Ford Motor Co. is facing a potential $1.7 billion in punitive damages after a Georgia jury reached a verdict Friday in a case involving a 2014 rollover of a Ford F-250 pickup truck that left two people dead.
The Gwinnett County jury determined that damages should be imposed on Ford for selling 5.2 million Super Duty trucks with what plaintiffs’ attorneys said were dangerously weak roofs that could crush passengers in a rollover accident, according to James Butler, a lawyer representing the plaintiffs in the case.
The case was brought by the family of a Georgia couple, Melvin and Voncile Hill, who were driving a 2002 Ford F-250 Super Duty truck from their farm when the right front tire blew out and the truck rolled over, Mr. Butler said. The Hills were crushed inside the truck, he added.
“While our sympathies go out to the Hill family, we don’t believe the verdict is supported by the evidence, and we plan to appeal,” a Ford spokesman said Saturday.
The $1.7 billion verdict is believed to be one of Georgia’s biggest in history and is unusually large for an accident-related lawsuit involving an auto manufacturer. Typically, damages in these types of cases run in the millions of dollars, and many are settled out of court. Often, high-dollar verdicts are later reduced by judges or the appeals courts.
“The Hill family is glad this part of the case is finally over,” Mr. Butler said. “They intend to persevere and make Ford pay.”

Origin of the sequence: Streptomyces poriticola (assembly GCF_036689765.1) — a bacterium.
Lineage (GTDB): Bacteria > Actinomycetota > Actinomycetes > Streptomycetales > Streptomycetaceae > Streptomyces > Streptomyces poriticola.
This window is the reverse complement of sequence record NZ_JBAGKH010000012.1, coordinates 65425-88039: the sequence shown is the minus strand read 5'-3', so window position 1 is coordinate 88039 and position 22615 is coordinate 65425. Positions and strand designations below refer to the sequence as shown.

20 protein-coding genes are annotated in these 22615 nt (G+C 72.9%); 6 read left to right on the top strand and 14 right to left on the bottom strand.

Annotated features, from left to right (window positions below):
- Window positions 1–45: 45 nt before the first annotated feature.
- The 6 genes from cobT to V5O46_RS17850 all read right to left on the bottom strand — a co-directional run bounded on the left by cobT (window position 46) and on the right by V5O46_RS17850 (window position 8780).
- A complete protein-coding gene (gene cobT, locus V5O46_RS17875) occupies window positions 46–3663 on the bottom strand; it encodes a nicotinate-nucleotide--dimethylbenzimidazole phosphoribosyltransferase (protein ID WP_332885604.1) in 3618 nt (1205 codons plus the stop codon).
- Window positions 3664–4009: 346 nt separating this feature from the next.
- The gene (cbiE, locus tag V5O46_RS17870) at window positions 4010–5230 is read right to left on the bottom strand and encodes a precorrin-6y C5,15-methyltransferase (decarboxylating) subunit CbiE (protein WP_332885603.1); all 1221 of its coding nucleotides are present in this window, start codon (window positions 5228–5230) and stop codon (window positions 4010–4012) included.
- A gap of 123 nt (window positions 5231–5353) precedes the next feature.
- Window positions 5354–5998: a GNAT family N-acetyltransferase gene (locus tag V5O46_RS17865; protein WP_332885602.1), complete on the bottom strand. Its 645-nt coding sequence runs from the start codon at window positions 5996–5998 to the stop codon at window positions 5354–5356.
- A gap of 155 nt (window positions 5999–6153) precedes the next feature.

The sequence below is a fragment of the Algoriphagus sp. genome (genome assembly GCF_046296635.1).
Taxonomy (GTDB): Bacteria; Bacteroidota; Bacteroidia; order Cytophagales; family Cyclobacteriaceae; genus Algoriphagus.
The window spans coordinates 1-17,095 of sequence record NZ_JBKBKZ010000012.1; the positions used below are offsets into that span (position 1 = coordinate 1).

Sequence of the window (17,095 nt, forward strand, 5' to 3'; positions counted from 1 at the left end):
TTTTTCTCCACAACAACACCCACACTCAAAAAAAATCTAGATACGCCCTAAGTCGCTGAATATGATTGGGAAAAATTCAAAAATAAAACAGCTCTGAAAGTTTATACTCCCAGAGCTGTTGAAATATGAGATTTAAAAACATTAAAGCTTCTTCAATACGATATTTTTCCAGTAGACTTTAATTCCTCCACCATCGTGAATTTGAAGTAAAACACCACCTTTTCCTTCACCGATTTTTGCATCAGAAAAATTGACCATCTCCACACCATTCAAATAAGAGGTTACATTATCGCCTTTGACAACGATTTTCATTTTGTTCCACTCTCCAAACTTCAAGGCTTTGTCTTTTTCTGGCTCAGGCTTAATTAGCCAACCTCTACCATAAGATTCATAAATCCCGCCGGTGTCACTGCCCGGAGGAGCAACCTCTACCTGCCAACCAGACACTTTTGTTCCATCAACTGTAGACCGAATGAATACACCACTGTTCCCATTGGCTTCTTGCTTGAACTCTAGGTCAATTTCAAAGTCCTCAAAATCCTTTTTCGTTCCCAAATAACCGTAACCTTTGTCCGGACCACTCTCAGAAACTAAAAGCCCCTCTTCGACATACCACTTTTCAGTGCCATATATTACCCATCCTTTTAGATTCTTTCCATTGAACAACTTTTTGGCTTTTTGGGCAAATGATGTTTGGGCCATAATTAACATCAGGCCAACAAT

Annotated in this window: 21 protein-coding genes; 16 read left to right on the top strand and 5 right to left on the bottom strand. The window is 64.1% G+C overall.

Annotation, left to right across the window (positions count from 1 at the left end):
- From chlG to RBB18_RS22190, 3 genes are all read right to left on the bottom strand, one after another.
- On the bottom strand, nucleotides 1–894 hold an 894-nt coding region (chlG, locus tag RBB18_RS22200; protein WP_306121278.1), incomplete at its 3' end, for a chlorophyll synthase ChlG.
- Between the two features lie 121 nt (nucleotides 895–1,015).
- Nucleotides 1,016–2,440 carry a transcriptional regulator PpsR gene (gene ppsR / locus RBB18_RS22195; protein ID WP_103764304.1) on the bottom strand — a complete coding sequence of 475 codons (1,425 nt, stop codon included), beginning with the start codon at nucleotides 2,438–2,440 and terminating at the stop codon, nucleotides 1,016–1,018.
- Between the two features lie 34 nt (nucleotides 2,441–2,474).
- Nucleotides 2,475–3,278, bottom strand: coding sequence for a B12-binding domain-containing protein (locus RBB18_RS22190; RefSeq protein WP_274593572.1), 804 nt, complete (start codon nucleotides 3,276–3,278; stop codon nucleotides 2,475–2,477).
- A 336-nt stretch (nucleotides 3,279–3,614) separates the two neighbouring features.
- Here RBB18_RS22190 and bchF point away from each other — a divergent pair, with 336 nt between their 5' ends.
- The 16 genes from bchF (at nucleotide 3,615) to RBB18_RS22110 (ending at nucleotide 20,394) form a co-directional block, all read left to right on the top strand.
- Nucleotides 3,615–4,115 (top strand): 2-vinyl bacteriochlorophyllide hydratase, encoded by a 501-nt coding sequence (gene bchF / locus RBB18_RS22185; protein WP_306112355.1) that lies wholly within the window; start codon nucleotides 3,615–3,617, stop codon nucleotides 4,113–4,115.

On Thursday, the Georgia jury awarded plaintiffs Kim and Adam Hill, the children of the couple who died in the crash, $24 million in compensatory damages, Mr. Butler said. The jury allocated 70% of fault in the case to Ford, Mr. Butler said.
Ford executives have for years worked to tackle costly quality and warranty problems with their vehicles, including making this effort a priority under the current chief executive, Jim Farley. The company has issued 49 recalls this year, the most of any auto maker, according to data from the National Highway Traffic Safety Administration.
“We continue to be hampered by recalls and customer satisfaction actions,” Mr. Farley said on a July earnings call. “This affects our cost but more importantly, it falls short on our most fundamental commitment to our customers.”
Last year, Ford set aside more than $4 billion for warranty costs, up 76% from five years earlier. The car company’s total warranty expenses increased about 17% from 2016 to 2021.
Earlier this year, Mr. Farley brought on a new executive director of quality, Josh Halliburton. Before coming to Ford, Mr. Halliburton spent 17 years at J.D. Power, an independent research firm that specializes in assessing and studying vehicle quality.
“We are placing more time and emphasis on ensuring everything is done right upfront to prevent quality issues from manifesting later in the development process,” Mr. Halliburton said.
He added that he expects to see Ford’s warranty problems improve next year, but that it might take two to three years to see results with the most impact.